After Bush's election, these same conservatives didn't like McCain's votes against the president's tax cuts, his toying with running as John Kerry's VP in '04, his dispute with Bush & Cheney over the use of torture, or his participation in the Gang of 14 that successfully put off then-Majority Leader Bill Frist's desire to use the "nuclear option" to end the Democrats' ability to use filibusters to block Bush's court picks.
There has been hints now and then that one of the state's conservative House members, perhaps Jeff Flake, would challenge McCain in the primary. But McCain ran unopposed in the primary in both 1998 and 2004.
Not this time.
Since his unsuccessful bid for the White House in 2008, he has become a severe critic of the man who beat him. But that apparently hasn't mollified conservatives who have long since tired of him. 2010 is payback time.
And the payback, as some on the Right hope, is J.D. Hayworth.
Hayworth, a defeated-six-term-congressman-turned-radio-show-host, said his issue with McCain is what he called the senator's position of supporting amnesty for non-citizen guest workers. He says McCain is a good man but one who's been around too long. McCain stands not for Straight Talk, Hayworth says, but Double Talk. Hayworth is wooing anti-illegal immigration activists, and has recently received the endorsement of Chris Simcox, founder of Minuteman Civil Defense Corps, who was going nowhere in his own bid against McCain.
The aforementioned Jim DeMint says he's staying neutral in the race, a victory of sorts for the challenger.
One potential problem: Hayworth is a flawed candidate. He was defeated for re-election in 2006, in large part because of his strong connections to convicted lobbyist Jack Abramoff. Voters had also tired of Hayworth's anti-immigration tirades, which many Republicans insist is self-defeating. Whit Ayres, a GOP consultant, was quoted in Sunday's Washington Post as saying, "If Republicans don't do better among Hispanics, we're not going to be talking about how to get Florida back in the Republican column, we're going to be talking about how not to lose Texas." Ed Gillespie, a former RNC chair who was involved in last year's gov race in Virginia, said Bob McDonnell reached out to Hispanics, "instead of indulging in the anti-immigration rhetoric of past Republican campaigns."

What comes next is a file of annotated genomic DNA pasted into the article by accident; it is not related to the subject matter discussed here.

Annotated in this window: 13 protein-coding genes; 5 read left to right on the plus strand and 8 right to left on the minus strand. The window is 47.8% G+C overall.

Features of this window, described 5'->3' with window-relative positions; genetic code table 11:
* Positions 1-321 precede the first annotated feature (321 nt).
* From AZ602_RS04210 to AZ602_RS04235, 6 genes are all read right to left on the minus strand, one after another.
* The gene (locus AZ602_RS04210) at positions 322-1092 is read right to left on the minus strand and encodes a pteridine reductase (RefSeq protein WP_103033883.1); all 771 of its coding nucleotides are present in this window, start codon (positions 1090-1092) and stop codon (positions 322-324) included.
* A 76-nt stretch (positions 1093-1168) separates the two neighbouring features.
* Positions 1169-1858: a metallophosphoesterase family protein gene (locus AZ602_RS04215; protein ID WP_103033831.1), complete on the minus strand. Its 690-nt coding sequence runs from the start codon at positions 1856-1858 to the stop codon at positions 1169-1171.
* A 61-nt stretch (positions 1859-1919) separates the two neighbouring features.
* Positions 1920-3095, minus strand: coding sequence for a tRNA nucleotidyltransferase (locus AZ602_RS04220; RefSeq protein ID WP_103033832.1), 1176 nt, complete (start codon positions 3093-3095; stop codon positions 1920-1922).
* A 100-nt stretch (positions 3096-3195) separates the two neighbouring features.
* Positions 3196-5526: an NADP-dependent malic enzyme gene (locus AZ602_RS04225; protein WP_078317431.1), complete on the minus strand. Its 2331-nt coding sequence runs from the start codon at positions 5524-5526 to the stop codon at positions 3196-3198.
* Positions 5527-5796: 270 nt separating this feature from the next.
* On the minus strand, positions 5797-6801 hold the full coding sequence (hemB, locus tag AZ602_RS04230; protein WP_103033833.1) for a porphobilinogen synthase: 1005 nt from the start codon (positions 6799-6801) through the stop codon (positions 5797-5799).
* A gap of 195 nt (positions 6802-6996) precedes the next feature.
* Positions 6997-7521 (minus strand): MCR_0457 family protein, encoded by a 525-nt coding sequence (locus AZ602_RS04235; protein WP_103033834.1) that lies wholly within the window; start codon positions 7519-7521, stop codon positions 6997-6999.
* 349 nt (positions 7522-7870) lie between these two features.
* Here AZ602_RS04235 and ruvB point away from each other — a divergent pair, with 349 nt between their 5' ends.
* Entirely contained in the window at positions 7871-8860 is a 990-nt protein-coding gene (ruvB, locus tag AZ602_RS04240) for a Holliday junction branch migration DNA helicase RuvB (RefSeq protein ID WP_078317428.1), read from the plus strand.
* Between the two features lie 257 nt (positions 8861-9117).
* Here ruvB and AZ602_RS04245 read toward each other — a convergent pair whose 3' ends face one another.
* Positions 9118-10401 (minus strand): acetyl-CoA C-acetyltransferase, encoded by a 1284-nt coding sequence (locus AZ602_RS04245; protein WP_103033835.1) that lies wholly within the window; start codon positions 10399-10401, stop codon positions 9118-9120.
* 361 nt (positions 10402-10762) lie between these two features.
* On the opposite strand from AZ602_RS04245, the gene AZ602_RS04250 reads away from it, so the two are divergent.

But we're talking about a Republican primary electorate here, not a November general election, and underestimating Hayworth would be a huge mistake. Whether or not immigrant bashing as a long-term strategy is smart for the GOP, a combination of anti-immigrant activists, Tea Party supporters and long-time McCain foes could prove a potent combination.
McCain knows he's being targeted. He has raised a ton of money, began building up his county organizations, and has secured the endorsements of Scott Brown, Sarah Palin, Mitt Romney and Dick Armey, a godfather to many Tea Party backers. He also has something like a 22-point lead over Hayworth in a recent poll.
Which is about the size of the lead Charlie Crist once had over Marco Rubio.
The primary is Aug. 24.